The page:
It was only fair last year to do a takeoff on the old Abbott and Costello routine and ask, "Who's on third" for the Cubs.
If you answered, "I don't know," you would have been right in the spirit of things.
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The third-base job was supposed to belong to Ian Stewart, but for the second straight year, he wasn't able to go because of injury, and he paved his way out of the organization with an ill-advised Twitter rant.
In a perfect Cubs world -- if such a thing could ever exist -- Josh Vitters would have been ready, but he sank into oblivion and now is trying to salvage his career as an outfielder in Cubs camp.
So it was left to the likes to Luis Valbuena, Cody Ransom, Donnie Murphy, Brent Lillibridge, Steve Clevenger and Alberto Gonzalez to man the hot seat at the hot corner.
Lo and behold, the Cubs got some decent production out of third base, with Ransom hitting 9 home runs before he was released, Valbuena hitting 12 and Murphy chipping in with 11 in a late-season audition that earned him a 2014 contract.
But this can't go on forever, can it? It can, but it doesn't look like it's going to, as the Cubs seem rich in third basemen for a change.
Valbuena and Murphy may well share the position at times this year, but the Cubs look to have some real, long-term talent in the pipeline.
Mike Olt, a former first-rounder of the Texas Rangers, could seize the job this spring after a lost season in the minors last year due to vision problems.
Christian Villanueva, whom the Cubs feel is the best defensive third baseman in the organization, has had a good minor-league career with the bat, too, and he could press for a spot or make a nice trading chip.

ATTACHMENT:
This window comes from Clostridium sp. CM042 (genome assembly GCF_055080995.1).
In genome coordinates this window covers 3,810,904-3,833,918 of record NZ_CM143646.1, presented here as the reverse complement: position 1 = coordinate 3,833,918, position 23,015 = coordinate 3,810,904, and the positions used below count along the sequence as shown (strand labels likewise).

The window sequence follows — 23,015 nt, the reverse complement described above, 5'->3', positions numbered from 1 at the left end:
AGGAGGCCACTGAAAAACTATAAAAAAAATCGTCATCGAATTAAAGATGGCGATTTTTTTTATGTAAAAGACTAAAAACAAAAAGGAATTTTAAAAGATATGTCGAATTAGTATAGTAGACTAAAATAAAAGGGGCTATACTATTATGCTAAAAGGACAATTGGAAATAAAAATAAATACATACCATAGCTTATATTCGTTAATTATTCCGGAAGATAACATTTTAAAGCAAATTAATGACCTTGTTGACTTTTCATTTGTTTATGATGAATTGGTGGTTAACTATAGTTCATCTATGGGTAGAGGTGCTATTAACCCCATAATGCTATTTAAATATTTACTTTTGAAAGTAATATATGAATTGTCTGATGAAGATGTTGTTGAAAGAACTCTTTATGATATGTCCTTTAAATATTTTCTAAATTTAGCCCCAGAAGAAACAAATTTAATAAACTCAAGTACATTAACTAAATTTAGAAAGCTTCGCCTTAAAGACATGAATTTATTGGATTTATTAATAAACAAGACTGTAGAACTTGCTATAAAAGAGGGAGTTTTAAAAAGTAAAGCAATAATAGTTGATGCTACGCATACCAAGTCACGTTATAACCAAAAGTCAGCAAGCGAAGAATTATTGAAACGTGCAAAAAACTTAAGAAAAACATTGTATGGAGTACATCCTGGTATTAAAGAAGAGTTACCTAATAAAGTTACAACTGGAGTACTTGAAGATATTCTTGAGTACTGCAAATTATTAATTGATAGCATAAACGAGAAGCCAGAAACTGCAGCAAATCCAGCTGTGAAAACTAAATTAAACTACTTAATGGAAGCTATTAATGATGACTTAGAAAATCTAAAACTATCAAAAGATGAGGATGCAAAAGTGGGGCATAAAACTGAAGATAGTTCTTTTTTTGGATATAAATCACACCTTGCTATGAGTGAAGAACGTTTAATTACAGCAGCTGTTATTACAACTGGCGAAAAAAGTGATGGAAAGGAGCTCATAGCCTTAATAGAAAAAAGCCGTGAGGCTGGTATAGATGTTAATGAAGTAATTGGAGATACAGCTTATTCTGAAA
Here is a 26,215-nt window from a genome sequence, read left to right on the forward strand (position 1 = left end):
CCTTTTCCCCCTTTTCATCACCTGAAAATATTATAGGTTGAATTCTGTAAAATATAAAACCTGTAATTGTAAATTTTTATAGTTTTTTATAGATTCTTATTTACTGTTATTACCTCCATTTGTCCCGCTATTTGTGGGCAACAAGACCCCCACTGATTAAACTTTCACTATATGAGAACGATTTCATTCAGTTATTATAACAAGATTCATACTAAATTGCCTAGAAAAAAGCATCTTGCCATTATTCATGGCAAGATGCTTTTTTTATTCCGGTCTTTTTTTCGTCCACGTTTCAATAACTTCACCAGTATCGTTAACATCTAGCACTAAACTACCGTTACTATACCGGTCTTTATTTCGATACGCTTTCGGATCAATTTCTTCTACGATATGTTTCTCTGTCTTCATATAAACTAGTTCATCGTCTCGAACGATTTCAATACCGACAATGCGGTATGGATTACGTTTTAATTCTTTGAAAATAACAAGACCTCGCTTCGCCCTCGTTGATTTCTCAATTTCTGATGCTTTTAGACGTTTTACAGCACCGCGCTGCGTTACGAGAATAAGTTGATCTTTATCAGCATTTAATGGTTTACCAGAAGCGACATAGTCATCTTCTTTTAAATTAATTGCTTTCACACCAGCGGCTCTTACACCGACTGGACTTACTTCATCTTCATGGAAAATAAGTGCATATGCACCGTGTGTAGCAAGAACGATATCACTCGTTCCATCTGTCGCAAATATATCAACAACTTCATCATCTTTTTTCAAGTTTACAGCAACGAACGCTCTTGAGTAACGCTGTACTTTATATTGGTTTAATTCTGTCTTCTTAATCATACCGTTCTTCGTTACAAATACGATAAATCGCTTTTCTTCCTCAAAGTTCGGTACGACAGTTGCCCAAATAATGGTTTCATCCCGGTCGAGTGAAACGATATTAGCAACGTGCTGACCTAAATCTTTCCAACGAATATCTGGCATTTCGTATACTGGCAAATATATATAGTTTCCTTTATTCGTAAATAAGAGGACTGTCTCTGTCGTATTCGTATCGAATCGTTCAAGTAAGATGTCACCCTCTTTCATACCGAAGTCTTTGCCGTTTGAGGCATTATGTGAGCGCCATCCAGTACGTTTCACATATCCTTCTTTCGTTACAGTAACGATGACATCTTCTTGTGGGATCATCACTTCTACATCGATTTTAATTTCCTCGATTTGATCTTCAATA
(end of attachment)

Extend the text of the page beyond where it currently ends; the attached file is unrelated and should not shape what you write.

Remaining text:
But the third-base bag at Wrigley Field has the name of Kris Bryant written on it. Bryant, the Cubs' first-round draft pick last year, is considered one of the top hitting prospects in all of baseball. With a good start at Class AA Tennessee, it's entirely possible he could end up on the big-league roster this summer.
"That's not really up to me to decide," Bryant said last month at the Cubs' rookie development camp at Northwestern University. "I have the confidence in myself to go out there every day and play as hard as I can. That's all I can really do right now.
"You just balance that by staying in the present moment. That's something that college really taught me well -- not looking to the future, not looking to the past, just staying right in the present and focusing on the task at hand, whether it be a game or a practice."
The Cubs took Bryant out of the University of San Diego with the second overall pick last June. Among minor-league stops at Mesa, Boise and Daytona, he put up a line of .336/.390/.688 in 36 games with 14 doubles, 6 home runs and 32 RBI. He continued hitting in the Arizona Fall League, furthering the talk that he's a fast-tracker.
Until he gets here, the Cubs may like Olt to take over so they can put Valbuena and Murphy into utility roles.
"I feel really good," Olt said. "I feel a little break after that year was something I needed. The body feels good. The mental break felt great. I'm ready to go. I don't really feel like I have anything I need to prove. I know that I put in a lot of hard work. I think last year was good for me in dealing with a lot of adversity. It's going to make me a better player.
"It's everyone's goal to be in the big leagues. It's not going to be my focus right now. My focus is just to go out and do my job and at the end of the day, when it's time to start breaking with teams, then I'll start thinking about it."